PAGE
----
After over two weeks of unresponsiveness, Annie woke up and had paralysis on her right side and confusion about what had happened – she had no memory of going to the hospital to give birth and even thought she had miscarried.
An MRI revealed that Annie had suffered numerous strokes and bleeds. Following additional complications, set-backs and being isolated from her husband and family due to COVID-19 restrictions, the doctors said she would likely have long-term physical and cognitive disabilities and would require months of treatment in a rehab facility.
Annie met Henry for the first time in the rehab facility and six days later was able to go home. Henry doesn’t seem to have been impacted by the circumstances of his birth – his MRI was normal, and he is developing beautifully.
Although Annie has survived AFE physically unscathed and has returned to work recently, she says the “emotional wounds are deep and ones I’ll likely carry for the rest of my life. Something like this shouldn’t happen on the best day of your life.”
Meet Katie – In August 2017, at 41+ weeks pregnant, Katie went in for her scheduled induction – anxious to meet her baby daughter. Once her water broke, everything went dark. Katie went in and out of consciousness but remembers the chaos going on around her as they wheeled her into the operating room for an emergency cesarian section.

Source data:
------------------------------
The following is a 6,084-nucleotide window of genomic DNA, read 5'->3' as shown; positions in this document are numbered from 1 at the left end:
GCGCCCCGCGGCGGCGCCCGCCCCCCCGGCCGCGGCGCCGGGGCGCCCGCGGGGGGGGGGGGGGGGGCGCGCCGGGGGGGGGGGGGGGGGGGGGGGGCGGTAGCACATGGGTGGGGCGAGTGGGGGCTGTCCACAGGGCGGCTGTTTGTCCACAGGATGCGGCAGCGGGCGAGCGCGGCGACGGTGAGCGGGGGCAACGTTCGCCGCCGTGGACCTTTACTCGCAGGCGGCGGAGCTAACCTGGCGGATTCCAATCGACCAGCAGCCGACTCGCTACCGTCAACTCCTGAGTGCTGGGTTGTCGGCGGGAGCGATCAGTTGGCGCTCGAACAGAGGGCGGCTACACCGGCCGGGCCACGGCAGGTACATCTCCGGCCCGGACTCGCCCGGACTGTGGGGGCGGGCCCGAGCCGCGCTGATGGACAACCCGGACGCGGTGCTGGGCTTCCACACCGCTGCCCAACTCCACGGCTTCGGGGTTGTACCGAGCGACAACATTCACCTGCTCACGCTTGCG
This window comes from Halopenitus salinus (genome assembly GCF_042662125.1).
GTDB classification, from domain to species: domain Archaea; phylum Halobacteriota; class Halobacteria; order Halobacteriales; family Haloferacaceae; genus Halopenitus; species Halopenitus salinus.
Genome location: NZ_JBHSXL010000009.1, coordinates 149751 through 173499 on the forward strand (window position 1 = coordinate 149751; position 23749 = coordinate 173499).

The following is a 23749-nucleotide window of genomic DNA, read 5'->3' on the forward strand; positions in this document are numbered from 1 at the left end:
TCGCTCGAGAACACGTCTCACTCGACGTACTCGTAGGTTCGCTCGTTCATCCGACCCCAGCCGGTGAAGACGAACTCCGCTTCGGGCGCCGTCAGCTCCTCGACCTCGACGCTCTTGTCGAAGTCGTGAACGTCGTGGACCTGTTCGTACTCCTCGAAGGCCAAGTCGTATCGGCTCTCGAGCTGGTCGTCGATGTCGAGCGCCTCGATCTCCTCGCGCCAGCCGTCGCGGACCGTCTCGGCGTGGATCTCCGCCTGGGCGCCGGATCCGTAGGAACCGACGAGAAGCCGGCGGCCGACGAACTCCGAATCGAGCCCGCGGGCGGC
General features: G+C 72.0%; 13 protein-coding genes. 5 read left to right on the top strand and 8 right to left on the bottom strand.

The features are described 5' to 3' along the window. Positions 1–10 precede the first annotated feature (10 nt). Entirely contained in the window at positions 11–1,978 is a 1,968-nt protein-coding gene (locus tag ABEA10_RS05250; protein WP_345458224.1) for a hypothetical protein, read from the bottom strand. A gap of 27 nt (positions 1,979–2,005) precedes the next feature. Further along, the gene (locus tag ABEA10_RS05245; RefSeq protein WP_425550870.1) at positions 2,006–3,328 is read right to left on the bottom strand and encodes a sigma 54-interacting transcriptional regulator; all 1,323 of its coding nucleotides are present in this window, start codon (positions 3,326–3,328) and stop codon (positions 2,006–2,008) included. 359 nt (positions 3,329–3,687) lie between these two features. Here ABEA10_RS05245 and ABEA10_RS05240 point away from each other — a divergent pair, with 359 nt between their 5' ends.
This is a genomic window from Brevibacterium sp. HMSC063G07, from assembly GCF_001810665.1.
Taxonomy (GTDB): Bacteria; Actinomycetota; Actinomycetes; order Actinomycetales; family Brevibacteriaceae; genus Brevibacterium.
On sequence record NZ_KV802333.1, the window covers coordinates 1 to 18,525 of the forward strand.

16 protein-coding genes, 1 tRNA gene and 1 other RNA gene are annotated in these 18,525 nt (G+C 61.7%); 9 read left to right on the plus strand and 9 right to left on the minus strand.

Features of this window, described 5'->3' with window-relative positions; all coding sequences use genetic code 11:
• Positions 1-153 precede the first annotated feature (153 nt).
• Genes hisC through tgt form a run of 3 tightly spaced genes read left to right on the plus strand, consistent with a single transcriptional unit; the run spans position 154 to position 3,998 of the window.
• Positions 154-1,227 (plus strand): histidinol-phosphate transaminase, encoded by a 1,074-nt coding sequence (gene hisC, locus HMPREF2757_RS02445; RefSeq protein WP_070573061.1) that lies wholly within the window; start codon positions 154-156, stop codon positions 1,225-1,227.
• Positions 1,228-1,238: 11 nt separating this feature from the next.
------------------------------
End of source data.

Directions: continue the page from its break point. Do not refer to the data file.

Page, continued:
Three days later she woke up in the ICU and found out that she had an AFE followed by DIC, which required her to receive 50+ units of blood products.
“I’ve donated blood once or twice before – and I’m filled with tremendous gratitude on how many people had to donate for me and how much more need there is out there.”
Her newborn daughter had suffered complications too and was transferred to a local children’s hospital for treatment. A week later, Katie was finally able to meet and hold her precious girl. It was the most unbelievable moment — “one I’ll never forget,” she says. On day 10, her daughter was cleared to go home, and Katie was hospitalized for an additional 15 days.